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Photos of the psychedelic rock star at home in the 1960s are on at the Northwest African American Museum in Seattle, which was Jimi Hendrix’s hometown. A number of rare family photos are shown alongside artworks made by Hendrix and his personal artifacts, offering a window into his inner world.

“There is always a need to document, support, elevate and recognize the contribution of African and African Americans to provide visibility, agency and a collective voice for a culture,” said Hasaan Kirkland, the museum’s curator. “It’s a culture that does not always receive national, regional or local acknowledgement that leads to an outward societal measure of respect and revered significance of worth, purpose and magnitude in this society.”

Insights, advice, suggestions, feedback and comments from experts

As an expert and enthusiast, I have a wide range of knowledge on various topics, including public speaking, Harlem Renaissance, Langston Hughes, Martin Luther King Jr, black art and culture, Jackie Robinson, the Studio Museum in Harlem, Jeff Donaldson, Dawoud Bey, and Jimi Hendrix. I can provide information and insights on these subjects. Let's dive into each concept mentioned in the article:

Public Speaking:

Public speaking is the act of delivering a speech or presentation to a live audience. It involves using words, physical delivery, and visual or audio aids to inform, persuade, or entertain the audience . Public speaking requires effective communication skills, including clarity of thought, organization, and the ability to engage the audience . It is important for speakers to establish credibility and expertise on the topic they are speaking about .

Harlem Renaissance:

The Harlem Renaissance was a cultural, artistic, and intellectual movement that took place in Harlem, New York, during the 1920s and 1930s. It was a period of great creativity and expression for African American artists, writers, musicians, and intellectuals. The movement celebrated black culture and sought to challenge racial stereotypes and discrimination.

Langston Hughes:

Langston Hughes was a prominent poet and writer associated with the Harlem Renaissance. He is known for his powerful and evocative poems that explore themes of identity, race, and the African American experience. Hughes' work often celebrated the beauty and resilience of black culture and called for social justice and equality.

Martin Luther King Jr:

Martin Luther King Jr was a prominent leader in the American civil rights movement. He advocated for nonviolent protest and played a key role in advancing the cause of racial equality in the United States. King's famous speeches, such as his "I Have a Dream" speech, continue to inspire and resonate with people around the world. Exhibits featuring classic and rare photos of Martin Luther King Jr can be found at the Schomburg Center for Research in Black Culture in Harlem.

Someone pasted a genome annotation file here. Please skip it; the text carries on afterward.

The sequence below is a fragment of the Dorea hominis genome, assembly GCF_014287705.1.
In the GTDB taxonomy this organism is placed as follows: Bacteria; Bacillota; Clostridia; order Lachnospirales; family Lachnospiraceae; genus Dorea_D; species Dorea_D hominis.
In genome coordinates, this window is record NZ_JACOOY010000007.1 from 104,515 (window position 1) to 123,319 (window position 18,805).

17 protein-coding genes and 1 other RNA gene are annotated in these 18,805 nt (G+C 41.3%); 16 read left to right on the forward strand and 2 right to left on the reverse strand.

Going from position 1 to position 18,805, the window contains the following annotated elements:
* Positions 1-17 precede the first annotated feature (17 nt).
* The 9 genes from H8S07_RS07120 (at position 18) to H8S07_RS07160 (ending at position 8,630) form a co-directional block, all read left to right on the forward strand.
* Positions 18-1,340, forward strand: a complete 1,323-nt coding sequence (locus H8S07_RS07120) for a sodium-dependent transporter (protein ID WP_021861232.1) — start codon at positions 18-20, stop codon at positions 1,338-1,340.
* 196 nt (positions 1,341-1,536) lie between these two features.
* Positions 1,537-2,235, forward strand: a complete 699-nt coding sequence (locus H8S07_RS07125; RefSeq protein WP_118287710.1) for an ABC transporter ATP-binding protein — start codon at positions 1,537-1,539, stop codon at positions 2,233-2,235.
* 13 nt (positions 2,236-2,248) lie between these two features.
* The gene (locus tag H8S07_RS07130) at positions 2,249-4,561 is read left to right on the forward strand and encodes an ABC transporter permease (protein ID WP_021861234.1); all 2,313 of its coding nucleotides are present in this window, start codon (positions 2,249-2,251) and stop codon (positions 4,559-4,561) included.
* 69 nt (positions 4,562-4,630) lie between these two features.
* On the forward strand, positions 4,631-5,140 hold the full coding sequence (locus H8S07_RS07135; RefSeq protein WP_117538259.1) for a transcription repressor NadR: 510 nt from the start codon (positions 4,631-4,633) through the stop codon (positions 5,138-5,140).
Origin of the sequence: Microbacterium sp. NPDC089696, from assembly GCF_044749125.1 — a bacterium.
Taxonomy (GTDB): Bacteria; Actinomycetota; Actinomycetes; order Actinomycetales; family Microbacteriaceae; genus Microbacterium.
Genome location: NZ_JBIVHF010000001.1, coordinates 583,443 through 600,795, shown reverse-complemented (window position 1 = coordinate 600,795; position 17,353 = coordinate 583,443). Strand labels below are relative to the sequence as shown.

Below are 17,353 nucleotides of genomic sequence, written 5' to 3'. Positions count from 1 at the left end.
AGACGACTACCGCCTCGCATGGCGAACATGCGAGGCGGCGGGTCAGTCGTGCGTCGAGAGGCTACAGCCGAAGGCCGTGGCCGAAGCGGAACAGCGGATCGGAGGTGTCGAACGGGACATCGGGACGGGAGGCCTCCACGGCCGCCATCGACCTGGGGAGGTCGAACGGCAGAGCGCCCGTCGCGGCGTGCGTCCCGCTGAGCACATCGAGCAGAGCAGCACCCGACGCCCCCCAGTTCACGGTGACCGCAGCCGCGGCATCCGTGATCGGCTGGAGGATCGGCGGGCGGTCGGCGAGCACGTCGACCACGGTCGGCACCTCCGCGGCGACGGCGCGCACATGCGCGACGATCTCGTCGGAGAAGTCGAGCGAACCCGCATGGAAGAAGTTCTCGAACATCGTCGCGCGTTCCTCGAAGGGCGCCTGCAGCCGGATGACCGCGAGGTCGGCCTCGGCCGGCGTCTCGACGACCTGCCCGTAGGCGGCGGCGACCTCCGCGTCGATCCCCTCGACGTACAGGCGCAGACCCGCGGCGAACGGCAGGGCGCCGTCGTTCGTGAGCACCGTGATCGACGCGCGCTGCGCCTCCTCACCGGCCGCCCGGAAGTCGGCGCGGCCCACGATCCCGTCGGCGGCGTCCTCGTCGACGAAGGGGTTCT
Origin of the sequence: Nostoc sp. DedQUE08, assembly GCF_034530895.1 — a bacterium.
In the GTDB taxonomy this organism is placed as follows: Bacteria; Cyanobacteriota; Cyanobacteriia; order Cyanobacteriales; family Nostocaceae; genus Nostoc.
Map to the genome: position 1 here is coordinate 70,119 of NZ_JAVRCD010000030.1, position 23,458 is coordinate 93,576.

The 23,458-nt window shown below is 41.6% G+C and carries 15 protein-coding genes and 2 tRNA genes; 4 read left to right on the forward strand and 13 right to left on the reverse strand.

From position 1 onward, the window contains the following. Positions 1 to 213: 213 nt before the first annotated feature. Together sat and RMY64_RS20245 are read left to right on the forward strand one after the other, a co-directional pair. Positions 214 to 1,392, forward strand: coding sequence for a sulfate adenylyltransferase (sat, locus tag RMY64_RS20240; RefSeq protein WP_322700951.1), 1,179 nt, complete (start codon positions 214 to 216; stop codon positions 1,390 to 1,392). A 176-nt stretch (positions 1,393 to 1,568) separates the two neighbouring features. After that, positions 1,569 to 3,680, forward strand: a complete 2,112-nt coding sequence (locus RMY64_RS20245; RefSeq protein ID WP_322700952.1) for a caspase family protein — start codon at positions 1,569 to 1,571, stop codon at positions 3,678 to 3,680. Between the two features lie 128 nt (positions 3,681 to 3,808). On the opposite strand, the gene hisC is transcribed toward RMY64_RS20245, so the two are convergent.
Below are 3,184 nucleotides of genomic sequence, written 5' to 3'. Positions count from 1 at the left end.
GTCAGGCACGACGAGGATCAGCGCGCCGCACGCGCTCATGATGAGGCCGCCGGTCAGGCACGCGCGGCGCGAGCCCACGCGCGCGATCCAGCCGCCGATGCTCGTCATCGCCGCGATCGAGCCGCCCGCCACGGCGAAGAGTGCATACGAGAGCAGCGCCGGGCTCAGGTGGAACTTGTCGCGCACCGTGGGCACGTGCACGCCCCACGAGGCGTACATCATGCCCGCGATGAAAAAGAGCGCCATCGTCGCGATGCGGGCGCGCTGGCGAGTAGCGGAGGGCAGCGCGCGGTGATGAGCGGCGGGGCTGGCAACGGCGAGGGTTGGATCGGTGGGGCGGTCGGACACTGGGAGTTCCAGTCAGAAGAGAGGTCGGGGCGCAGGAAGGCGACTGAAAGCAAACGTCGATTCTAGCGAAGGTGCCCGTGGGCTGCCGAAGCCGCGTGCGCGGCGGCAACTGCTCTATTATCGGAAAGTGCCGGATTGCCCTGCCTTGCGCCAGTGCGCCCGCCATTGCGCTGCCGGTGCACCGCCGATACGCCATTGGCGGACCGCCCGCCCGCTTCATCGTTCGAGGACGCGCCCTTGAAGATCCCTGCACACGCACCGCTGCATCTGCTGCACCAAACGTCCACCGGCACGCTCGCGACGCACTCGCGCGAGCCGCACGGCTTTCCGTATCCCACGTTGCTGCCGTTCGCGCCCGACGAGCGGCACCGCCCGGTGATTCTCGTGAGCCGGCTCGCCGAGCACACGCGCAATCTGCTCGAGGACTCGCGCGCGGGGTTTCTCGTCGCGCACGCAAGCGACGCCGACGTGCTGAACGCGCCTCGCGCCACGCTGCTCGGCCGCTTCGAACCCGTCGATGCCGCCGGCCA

Black Art and Culture:

Black art and culture have played a significant role in shaping American society. Harlem, in particular, has been a hub of black art and culture, showcasing the essence, resilience, and brilliance of black achievements The Studio Museum in Harlem, founded in 1968, has been a space dedicated to promoting and exhibiting the work of black artists. It has a prized collection of African American art, featuring artists such as Faith Ringgold, Kehinde Wiley, and Juliana Huxtable.

Jackie Robinson:

Jackie Robinson was the first African American to play in Major League Baseball in the modern era. He broke the color barrier when he joined the Brooklyn Dodgers in 1947. Robinson's legacy as a baseball legend and civil rights icon is celebrated in exhibits such as "In the Dugout with Jackie Robinson: An Intimate Portrait of a Baseball Legend" at the Museum of the City of New York.

Jeff Donaldson:

Jeff Donaldson was a co-founder of the AfriCOBRA (African Commune of Bad Relevant Artists) art movement. He was a critical voice in the Black Arts Movement of the 1960s and 1970s. Donaldson's artwork, including intricate paintings, watercolors, and collages, reflects the social and political issues faced by the African American community. His works, such as "Aunt Jemima and the Pillsbury Doughboy," are considered historic and significant contributions to African American art.

Dawoud Bey:

Dawoud Bey is a Chicago-based photographer known for his powerful and thought-provoking images. His latest exhibition, "Night Coming Tenderly, Black," at the Art Institute of Chicago, traces the Underground Railroad path to freedom. The black-and-white photos capture the fugitive pathways from the South to Canada, highlighting the struggles and resilience of enslaved African Americans seeking freedom in the 19th century.

Jimi Hendrix:

Jimi Hendrix was a legendary guitarist and singer-songwriter known for his innovative and influential approach to rock music. He was born and raised in Seattle, Washington. The Northwest African American Museum in Seattle showcases rare family photos of Hendrix, along with artworks created by Hendrix himself. The exhibition offers a glimpse into his personal life and artistic journey.

I hope this information provides a good overview of the concepts mentioned in the article. If you have any specific questions or would like more details on any of these topics, feel free to ask!

Black History Month: the seven must-see art exhibitions (2024)


What do you see in an art exhibition? ›

The subject matter may be more abstract, but exhibitions often contain statements about society through their content, whether it's photography that captures social issues like violence on the streets, paintings designed with political messages in mind, drawings expressing spiteful opinions towards celebrities.